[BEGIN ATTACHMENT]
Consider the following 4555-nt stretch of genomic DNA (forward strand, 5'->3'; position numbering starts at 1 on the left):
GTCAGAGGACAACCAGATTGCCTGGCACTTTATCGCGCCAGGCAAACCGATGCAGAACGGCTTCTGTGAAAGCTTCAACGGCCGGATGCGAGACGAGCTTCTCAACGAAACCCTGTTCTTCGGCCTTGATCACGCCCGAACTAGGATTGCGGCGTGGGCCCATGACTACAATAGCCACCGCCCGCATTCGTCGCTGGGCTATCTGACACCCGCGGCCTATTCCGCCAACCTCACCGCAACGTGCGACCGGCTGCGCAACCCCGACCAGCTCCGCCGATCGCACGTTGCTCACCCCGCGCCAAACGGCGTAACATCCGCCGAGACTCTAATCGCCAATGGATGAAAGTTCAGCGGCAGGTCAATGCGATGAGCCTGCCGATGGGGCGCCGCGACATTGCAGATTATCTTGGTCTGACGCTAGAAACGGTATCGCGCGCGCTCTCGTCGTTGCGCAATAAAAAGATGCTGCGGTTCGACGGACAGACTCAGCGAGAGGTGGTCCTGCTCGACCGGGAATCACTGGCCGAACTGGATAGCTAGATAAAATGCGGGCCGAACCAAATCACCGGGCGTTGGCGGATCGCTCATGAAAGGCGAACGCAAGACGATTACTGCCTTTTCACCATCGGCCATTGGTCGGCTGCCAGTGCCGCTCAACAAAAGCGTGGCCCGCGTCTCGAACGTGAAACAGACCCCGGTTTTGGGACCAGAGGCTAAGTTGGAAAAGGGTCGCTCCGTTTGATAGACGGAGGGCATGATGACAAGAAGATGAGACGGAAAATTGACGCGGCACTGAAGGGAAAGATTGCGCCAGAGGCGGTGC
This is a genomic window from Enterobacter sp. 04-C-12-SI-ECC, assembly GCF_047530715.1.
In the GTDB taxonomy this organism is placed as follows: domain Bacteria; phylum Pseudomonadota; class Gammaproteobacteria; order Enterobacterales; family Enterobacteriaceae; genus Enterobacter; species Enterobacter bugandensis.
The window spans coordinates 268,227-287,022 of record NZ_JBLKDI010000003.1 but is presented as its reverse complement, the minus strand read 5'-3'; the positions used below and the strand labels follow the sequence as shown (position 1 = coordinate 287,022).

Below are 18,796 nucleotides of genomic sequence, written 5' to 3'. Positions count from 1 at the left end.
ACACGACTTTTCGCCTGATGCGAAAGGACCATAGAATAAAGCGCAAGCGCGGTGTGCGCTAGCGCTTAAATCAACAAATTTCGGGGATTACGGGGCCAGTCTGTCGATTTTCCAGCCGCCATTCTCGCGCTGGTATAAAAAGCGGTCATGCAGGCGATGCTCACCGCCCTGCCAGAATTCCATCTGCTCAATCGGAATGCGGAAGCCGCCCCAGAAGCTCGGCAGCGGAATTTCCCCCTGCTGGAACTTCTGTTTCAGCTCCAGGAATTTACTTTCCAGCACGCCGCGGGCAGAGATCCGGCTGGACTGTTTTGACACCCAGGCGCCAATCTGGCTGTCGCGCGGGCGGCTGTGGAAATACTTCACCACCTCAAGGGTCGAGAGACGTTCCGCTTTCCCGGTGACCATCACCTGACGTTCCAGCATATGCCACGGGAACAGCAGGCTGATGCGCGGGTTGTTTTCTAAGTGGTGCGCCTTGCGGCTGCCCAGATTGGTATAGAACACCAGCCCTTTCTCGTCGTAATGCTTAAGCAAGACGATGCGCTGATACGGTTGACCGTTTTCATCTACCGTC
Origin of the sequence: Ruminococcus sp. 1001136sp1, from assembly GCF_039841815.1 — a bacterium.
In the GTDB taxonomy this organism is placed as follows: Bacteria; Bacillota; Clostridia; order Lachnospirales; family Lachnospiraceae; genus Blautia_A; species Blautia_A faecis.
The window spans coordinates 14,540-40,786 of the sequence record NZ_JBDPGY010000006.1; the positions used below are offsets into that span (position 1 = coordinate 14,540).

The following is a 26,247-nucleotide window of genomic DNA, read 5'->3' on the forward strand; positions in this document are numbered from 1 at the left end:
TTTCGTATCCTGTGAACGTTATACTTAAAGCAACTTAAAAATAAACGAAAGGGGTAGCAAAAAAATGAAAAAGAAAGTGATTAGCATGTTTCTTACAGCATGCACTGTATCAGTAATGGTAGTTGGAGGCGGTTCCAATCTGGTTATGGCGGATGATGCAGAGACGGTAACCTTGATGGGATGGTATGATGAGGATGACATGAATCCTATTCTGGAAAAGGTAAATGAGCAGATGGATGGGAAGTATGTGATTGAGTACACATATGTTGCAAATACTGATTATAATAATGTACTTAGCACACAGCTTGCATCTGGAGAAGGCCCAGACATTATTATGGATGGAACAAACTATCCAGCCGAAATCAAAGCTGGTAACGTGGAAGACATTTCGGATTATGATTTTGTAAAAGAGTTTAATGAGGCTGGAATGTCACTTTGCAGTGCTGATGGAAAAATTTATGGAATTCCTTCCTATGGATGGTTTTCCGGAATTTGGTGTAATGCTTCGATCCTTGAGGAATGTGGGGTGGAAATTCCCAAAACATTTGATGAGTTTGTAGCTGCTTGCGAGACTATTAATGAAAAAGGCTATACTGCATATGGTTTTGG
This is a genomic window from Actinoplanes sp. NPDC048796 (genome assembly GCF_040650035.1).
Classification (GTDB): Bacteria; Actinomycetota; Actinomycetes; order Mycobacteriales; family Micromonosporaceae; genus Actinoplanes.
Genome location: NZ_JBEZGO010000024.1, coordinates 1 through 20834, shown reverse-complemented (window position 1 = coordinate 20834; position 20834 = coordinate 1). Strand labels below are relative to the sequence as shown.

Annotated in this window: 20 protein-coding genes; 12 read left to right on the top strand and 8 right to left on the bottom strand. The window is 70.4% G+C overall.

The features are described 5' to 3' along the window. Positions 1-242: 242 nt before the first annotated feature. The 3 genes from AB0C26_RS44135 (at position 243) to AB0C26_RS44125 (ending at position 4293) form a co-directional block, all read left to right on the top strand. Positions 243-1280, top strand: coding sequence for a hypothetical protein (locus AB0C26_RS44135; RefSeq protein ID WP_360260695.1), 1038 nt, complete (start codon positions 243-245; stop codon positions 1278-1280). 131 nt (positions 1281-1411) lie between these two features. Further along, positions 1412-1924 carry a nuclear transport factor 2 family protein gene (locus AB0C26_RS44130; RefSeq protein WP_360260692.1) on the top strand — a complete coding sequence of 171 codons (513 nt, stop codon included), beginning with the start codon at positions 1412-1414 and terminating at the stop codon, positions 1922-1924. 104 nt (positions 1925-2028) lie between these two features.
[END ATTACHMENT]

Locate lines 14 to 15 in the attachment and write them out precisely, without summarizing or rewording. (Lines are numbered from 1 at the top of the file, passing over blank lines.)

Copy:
Classification (GTDB): Bacteria; Actinomycetota; Actinomycetes; order Mycobacteriales; family Micromonosporaceae; genus Actinoplanes.
Genome location: NZ_JBEZGO010000024.1, coordinates 1 through 20834, shown reverse-complemented (window position 1 = coordinate 20834; position 20834 = coordinate 1). Strand labels below are relative to the sequence as shown.